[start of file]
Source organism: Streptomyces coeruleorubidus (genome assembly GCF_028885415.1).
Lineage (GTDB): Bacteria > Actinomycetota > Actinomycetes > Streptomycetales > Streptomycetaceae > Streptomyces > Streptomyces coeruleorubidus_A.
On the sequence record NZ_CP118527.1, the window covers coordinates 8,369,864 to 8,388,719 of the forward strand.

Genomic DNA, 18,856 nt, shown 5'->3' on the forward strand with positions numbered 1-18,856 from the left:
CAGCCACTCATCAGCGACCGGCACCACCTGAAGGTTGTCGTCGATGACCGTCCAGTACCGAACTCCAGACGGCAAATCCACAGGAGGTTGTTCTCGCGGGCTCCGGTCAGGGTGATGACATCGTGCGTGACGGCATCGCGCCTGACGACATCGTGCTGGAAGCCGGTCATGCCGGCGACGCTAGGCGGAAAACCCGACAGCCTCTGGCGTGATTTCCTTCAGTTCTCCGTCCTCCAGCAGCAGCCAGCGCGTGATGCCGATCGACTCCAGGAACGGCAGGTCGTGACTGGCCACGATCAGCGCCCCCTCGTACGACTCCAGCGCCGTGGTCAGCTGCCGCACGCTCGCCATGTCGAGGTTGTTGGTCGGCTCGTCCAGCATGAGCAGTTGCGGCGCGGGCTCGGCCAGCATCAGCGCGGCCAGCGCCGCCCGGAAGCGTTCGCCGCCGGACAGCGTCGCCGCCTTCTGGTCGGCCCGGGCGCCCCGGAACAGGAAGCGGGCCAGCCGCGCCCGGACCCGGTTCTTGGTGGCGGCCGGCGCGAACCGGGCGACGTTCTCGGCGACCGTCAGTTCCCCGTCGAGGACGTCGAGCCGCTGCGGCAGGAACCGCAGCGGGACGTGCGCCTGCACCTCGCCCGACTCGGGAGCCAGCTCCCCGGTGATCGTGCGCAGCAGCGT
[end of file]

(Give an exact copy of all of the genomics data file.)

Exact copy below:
Source organism: Streptomyces coeruleorubidus (genome assembly GCF_028885415.1).
Lineage (GTDB): Bacteria > Actinomycetota > Actinomycetes > Streptomycetales > Streptomycetaceae > Streptomyces > Streptomyces coeruleorubidus_A.
On the sequence record NZ_CP118527.1, the window covers coordinates 8,369,864 to 8,388,719 of the forward strand.

Genomic DNA, 18,856 nt, shown 5'->3' on the forward strand with positions numbered 1-18,856 from the left:
CAGCCACTCATCAGCGACCGGCACCACCTGAAGGTTGTCGTCGATGACCGTCCAGTACCGAACTCCAGACGGCAAATCCACAGGAGGTTGTTCTCGCGGGCTCCGGTCAGGGTGATGACATCGTGCGTGACGGCATCGCGCCTGACGACATCGTGCTGGAAGCCGGTCATGCCGGCGACGCTAGGCGGAAAACCCGACAGCCTCTGGCGTGATTTCCTTCAGTTCTCCGTCCTCCAGCAGCAGCCAGCGCGTGATGCCGATCGACTCCAGGAACGGCAGGTCGTGACTGGCCACGATCAGCGCCCCCTCGTACGACTCCAGCGCCGTGGTCAGCTGCCGCACGCTCGCCATGTCGAGGTTGTTGGTCGGCTCGTCCAGCATGAGCAGTTGCGGCGCGGGCTCGGCCAGCATCAGCGCGGCCAGCGCCGCCCGGAAGCGTTCGCCGCCGGACAGCGTCGCCGCCTTCTGGTCGGCCCGGGCGCCCCGGAACAGGAAGCGGGCCAGCCGCGCCCGGACCCGGTTCTTGGTGGCGGCCGGCGCGAACCGGGCGACGTTCTCGGCGACCGTCAGTTCCCCGTCGAGGACGTCGAGCCGCTGCGGCAGGAACCGCAGCGGGACGTGCGCCTGCACCTCGCCCGACTCGGGAGCCAGCTCCCCGGTGATCGTGCGCAGCAGCGT